The restaurant offers a ridiculously inexpensive tasting menu by native Calgarian Matthias Fong, complete with equally reasonably priced wine pairings, often focusing on Canadian wines. The wine list is curated by Sal Howell, one of the most important figures in Canadian (and sustainable) cuisine and oenology.

I found my way across the bridge into the park right before my 9PM reservation, still, you may note, very well-lit (it's pretty far north!). I was greeted by a disarming amount of wildlife, including black squirrels, rabbits (hares?), and scores of Canada geese (including a flock of little goslings!) Later in the evening, I would also be kept company by about 15,000 gigantic mosquitoes. How Canadian.

After being sat out in the perfect fresh Alpine air on the patio, I asked my fabulous server Carly to recommend a cocktail, and she brought a refreshing sangria made of Lillet. The star here was basil, which was so delicious that I might have to start making basil a regular sangria ingredient! Why they would serve me basil with dying spots on the end of the leaves, however, is beyond me.

The first two wines were from the Okanagan in British Columbia, an up-and-coming wine region that has started to blossom as warmer global temperatures shift wine growing regions farther north. The first was a dry and bright Riesling from Wild Goose Cellars, which had much grassier notes than I would expect from a Riesling, albeit with the hint of "petrol funk" typical of the varietal.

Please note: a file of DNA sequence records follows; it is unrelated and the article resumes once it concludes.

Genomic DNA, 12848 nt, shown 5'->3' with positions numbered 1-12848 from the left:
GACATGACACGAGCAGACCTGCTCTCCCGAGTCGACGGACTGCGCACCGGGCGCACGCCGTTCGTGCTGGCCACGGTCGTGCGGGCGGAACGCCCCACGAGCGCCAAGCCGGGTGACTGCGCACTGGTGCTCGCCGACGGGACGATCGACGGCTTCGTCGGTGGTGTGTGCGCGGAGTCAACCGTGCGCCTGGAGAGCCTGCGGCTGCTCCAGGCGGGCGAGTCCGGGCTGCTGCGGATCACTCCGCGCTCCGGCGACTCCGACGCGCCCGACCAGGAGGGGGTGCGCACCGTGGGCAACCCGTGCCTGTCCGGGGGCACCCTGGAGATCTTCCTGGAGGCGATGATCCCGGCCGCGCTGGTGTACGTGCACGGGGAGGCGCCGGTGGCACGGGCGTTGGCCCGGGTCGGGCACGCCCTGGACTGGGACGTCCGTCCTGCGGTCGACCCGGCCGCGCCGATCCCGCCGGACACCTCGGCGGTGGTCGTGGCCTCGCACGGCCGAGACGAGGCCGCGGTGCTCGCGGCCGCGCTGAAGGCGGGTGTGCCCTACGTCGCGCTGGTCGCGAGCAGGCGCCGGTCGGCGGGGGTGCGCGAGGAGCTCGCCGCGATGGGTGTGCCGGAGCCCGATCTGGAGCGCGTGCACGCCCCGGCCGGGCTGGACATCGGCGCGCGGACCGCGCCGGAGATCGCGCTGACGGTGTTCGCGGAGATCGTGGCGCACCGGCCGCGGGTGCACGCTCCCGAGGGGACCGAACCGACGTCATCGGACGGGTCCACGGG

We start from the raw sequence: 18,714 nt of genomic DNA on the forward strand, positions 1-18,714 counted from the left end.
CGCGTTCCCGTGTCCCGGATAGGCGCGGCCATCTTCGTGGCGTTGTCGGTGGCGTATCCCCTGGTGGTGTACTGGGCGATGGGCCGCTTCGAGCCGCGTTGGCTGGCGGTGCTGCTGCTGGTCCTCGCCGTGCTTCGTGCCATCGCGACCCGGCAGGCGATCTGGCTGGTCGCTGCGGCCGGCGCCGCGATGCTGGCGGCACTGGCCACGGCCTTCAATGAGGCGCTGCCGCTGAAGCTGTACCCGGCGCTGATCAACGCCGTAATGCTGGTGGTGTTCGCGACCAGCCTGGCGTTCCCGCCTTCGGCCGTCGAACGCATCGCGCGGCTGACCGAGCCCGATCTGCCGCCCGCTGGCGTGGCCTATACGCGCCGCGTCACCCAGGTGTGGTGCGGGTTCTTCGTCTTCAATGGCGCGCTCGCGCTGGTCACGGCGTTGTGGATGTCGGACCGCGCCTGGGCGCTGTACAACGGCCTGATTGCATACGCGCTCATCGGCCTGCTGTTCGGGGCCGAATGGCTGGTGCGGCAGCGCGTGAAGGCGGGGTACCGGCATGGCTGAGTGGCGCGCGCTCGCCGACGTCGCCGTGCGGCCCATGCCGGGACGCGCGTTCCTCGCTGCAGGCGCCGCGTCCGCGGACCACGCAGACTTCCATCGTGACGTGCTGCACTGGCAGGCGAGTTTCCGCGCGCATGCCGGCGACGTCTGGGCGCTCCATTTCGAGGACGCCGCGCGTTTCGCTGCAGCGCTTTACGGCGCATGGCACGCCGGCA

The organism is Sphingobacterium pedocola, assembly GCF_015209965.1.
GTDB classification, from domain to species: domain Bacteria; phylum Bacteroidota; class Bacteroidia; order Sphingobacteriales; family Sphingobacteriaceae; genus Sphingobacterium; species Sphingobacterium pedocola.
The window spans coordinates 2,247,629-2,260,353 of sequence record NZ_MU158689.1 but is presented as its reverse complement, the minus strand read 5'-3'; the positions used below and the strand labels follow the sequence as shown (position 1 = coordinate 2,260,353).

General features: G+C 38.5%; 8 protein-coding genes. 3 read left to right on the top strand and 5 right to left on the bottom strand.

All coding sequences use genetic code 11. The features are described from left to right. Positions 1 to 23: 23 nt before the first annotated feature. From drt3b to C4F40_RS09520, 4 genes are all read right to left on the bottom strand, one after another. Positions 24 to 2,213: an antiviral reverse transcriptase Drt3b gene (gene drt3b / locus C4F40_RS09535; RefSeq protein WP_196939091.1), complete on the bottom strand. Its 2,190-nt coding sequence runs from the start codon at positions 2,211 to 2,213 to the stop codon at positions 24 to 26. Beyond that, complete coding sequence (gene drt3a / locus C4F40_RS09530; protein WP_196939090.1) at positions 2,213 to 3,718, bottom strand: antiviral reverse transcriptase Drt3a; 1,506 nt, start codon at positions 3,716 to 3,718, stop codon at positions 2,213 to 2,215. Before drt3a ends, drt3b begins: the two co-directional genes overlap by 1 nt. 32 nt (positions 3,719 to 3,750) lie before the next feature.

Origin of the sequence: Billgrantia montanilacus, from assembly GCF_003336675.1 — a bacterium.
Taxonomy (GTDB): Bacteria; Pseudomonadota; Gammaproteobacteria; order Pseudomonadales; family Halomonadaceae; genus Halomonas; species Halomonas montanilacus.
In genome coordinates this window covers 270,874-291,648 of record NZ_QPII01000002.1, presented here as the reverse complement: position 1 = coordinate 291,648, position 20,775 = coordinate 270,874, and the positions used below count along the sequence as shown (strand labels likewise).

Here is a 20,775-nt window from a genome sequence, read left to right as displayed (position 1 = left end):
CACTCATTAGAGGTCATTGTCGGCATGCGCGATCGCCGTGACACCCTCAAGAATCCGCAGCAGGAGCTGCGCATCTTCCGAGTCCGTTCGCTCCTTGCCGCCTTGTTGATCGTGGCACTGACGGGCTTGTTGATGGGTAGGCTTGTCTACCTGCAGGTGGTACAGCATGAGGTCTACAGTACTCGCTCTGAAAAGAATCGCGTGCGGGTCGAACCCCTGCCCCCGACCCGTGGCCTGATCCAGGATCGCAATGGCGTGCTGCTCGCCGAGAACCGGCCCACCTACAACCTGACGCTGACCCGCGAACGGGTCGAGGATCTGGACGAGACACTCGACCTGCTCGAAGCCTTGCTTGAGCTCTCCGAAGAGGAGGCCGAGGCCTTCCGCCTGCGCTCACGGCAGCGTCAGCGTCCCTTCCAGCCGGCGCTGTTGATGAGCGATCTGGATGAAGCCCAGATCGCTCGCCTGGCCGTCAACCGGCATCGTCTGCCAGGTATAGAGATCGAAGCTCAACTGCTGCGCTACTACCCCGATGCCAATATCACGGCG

First on deck for the tasting menu was soup; this was a potato and mushroom-based bisque combined with tons of watercress pistou, which (of course) came from local farms in Alberta. Within the bright green soup was a piece of camembert from local cheesemaker Poplar Grove that had been soaked in camelina (flax) oil, which gave the cheese a nutty quality, and garnished with tarragon. The soup was good on its own, but the camembert, which had melted slightly with the heat of the soup, made this dish a winner. The peppery watercress spoke nicely as a counterpoint to the rich creaminess of the soup’s base and melted cheese.

To pair with the next Okanagan wine, an unmemorable sauv blanc/semillon blend, I was served a plate of chilled snow crab, which comes from Fogo Island in Newfoundland, uninhabited until only recently and considered one of the best places for crab fishing in Canada. The crab was served alongside peas and pea shoots (y’all know my love for pea shoots) as well as sake kasu (the flavorful lees from sake milling), a slightly sweet cedar jelly, spruce shoots, and sorrel. While the wine didn’t wow me and wasn’t my favorite pairing (although it did pick up the watercress from the previous dish), the crab was incredible, and the addition of alpine elements like cedar jelly and spruce tips contributed to the dish’s wild Canadian soul.